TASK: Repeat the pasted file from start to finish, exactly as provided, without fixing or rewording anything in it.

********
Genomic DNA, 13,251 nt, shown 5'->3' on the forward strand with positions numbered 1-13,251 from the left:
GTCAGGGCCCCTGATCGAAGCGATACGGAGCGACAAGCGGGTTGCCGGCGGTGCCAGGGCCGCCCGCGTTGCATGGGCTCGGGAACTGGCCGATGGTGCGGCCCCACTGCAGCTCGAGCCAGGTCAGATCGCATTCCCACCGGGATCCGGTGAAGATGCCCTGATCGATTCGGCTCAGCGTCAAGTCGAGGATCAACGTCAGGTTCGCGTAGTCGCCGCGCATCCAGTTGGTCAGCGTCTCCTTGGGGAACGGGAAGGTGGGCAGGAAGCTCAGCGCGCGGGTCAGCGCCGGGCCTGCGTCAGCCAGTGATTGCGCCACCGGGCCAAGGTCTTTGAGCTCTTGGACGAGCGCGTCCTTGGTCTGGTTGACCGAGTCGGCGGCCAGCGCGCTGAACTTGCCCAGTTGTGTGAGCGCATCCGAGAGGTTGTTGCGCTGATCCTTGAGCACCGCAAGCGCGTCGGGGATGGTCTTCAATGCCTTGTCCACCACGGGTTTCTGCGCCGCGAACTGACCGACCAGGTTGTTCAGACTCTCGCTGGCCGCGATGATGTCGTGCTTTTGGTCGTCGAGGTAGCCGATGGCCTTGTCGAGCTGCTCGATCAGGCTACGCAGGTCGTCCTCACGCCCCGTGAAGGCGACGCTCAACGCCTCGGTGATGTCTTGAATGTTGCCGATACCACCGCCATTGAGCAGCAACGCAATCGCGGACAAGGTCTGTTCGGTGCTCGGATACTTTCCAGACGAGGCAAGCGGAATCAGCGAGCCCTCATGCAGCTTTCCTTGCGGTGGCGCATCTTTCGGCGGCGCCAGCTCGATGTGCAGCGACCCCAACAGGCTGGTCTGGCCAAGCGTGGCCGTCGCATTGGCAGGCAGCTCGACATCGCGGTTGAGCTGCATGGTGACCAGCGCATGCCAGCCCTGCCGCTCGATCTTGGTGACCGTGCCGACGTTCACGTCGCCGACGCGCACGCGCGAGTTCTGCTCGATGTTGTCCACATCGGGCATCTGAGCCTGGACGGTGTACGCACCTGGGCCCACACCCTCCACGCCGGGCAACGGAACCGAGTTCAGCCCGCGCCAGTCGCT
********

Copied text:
Genomic DNA, 13,251 nt, shown 5'->3' on the forward strand with positions numbered 1-13,251 from the left:
GTCAGGGCCCCTGATCGAAGCGATACGGAGCGACAAGCGGGTTGCCGGCGGTGCCAGGGCCGCCCGCGTTGCATGGGCTCGGGAACTGGCCGATGGTGCGGCCCCACTGCAGCTCGAGCCAGGTCAGATCGCATTCCCACCGGGATCCGGTGAAGATGCCCTGATCGATTCGGCTCAGCGTCAAGTCGAGGATCAACGTCAGGTTCGCGTAGTCGCCGCGCATCCAGTTGGTCAGCGTCTCCTTGGGGAACGGGAAGGTGGGCAGGAAGCTCAGCGCGCGGGTCAGCGCCGGGCCTGCGTCAGCCAGTGATTGCGCCACCGGGCCAAGGTCTTTGAGCTCTTGGACGAGCGCGTCCTTGGTCTGGTTGACCGAGTCGGCGGCCAGCGCGCTGAACTTGCCCAGTTGTGTGAGCGCATCCGAGAGGTTGTTGCGCTGATCCTTGAGCACCGCAAGCGCGTCGGGGATGGTCTTCAATGCCTTGTCCACCACGGGTTTCTGCGCCGCGAACTGACCGACCAGGTTGTTCAGACTCTCGCTGGCCGCGATGATGTCGTGCTTTTGGTCGTCGAGGTAGCCGATGGCCTTGTCGAGCTGCTCGATCAGGCTACGCAGGTCGTCCTCACGCCCCGTGAAGGCGACGCTCAACGCCTCGGTGATGTCTTGAATGTTGCCGATACCACCGCCATTGAGCAGCAACGCAATCGCGGACAAGGTCTGTTCGGTGCTCGGATACTTTCCAGACGAGGCAAGCGGAATCAGCGAGCCCTCATGCAGCTTTCCTTGCGGTGGCGCATCTTTCGGCGGCGCCAGCTCGATGTGCAGCGACCCCAACAGGCTGGTCTGGCCAAGCGTGGCCGTCGCATTGGCAGGCAGCTCGACATCGCGGTTGAGCTGCATGGTGACCAGCGCATGCCAGCCCTGCCGCTCGATCTTGGTGACCGTGCCGACGTTCACGTCGCCGACGCGCACGCGCGAGTTCTGCTCGATGTTGTCCACATCGGGCATCTGAGCCTGGACGGTGTACGCACCTGGGCCCACACCCTCCACGCCGGGCAACGGAACCGAGTTCAGCCCGCGCCAGTCGCT